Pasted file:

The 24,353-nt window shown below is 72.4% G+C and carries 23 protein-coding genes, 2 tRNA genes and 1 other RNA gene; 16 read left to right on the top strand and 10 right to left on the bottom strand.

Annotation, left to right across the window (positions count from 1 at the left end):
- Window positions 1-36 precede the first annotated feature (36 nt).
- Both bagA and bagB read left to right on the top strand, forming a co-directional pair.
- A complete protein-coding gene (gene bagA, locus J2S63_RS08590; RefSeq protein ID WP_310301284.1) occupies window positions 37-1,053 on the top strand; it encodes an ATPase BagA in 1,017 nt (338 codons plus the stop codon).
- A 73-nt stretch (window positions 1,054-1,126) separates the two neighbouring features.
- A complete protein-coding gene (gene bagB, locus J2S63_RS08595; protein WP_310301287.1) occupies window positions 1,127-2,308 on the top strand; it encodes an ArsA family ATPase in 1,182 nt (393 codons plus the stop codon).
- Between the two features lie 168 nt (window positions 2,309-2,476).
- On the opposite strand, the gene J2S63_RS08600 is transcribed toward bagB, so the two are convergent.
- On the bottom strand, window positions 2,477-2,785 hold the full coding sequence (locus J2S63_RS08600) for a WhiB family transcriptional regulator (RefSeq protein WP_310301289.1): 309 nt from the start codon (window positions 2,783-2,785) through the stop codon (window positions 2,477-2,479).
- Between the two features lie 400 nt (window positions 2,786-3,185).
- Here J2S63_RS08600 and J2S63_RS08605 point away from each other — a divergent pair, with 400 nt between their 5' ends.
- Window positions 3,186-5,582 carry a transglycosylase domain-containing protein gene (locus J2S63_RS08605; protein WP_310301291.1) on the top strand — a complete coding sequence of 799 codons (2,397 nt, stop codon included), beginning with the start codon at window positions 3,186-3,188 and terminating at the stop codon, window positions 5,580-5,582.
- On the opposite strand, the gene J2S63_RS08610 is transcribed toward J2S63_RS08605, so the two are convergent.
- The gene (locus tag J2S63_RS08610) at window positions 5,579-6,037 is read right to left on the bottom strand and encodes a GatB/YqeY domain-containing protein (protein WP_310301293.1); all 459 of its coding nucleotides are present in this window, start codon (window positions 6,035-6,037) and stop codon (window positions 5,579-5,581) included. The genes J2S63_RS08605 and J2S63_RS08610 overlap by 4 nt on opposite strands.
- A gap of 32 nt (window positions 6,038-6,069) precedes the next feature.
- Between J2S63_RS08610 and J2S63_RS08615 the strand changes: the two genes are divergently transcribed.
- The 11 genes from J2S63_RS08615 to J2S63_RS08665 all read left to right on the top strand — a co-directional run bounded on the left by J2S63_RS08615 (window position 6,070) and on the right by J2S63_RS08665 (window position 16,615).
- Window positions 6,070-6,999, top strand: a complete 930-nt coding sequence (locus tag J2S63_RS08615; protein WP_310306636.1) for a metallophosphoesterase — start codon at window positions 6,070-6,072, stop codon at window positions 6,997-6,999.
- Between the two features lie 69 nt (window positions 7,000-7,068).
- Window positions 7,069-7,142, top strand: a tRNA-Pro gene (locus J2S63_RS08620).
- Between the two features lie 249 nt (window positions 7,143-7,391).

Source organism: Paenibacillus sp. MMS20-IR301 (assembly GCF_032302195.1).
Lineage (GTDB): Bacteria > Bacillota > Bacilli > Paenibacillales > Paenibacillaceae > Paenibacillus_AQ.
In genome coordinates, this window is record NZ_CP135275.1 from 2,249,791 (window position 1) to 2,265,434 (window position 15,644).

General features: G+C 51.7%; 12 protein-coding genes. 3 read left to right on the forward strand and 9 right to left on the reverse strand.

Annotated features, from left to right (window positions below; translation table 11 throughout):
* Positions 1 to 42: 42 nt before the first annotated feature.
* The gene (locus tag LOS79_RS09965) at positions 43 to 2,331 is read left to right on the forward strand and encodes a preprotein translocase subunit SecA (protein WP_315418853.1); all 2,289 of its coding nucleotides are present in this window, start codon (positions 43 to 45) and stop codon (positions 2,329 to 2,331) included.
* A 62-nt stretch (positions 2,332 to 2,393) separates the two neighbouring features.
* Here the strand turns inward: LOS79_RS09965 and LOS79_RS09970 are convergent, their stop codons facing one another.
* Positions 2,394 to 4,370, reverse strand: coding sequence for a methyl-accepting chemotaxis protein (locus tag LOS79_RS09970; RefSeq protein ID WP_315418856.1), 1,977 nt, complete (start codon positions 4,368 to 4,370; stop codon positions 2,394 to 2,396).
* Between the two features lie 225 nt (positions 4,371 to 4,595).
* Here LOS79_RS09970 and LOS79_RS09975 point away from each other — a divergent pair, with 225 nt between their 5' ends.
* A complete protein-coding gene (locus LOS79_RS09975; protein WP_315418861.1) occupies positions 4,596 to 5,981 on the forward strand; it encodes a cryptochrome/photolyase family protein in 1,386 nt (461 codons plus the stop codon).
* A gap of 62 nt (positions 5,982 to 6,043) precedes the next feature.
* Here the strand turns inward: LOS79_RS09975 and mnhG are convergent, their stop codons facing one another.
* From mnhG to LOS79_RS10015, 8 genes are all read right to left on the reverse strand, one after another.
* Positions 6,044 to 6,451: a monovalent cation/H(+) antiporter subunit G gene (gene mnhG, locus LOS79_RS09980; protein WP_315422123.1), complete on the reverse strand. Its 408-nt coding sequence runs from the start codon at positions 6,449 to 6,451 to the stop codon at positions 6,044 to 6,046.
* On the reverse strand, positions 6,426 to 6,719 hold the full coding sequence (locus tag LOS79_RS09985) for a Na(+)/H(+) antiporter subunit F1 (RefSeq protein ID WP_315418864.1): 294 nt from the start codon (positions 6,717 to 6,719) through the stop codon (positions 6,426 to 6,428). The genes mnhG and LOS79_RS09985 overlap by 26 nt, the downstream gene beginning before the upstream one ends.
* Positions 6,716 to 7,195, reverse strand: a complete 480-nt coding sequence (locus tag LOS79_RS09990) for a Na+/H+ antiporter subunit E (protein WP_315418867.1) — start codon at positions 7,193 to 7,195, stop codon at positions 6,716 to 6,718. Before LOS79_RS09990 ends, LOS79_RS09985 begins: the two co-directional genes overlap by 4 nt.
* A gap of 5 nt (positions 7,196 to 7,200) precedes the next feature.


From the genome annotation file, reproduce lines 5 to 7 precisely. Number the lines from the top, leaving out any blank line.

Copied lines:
- A complete protein-coding gene (gene bagA, locus J2S63_RS08590; RefSeq protein ID WP_310301284.1) occupies window positions 37-1,053 on the top strand; it encodes an ATPase BagA in 1,017 nt (338 codons plus the stop codon).
- A 73-nt stretch (window positions 1,054-1,126) separates the two neighbouring features.
- A complete protein-coding gene (gene bagB, locus J2S63_RS08595; protein WP_310301287.1) occupies window positions 1,127-2,308 on the top strand; it encodes an ArsA family ATPase in 1,182 nt (393 codons plus the stop codon).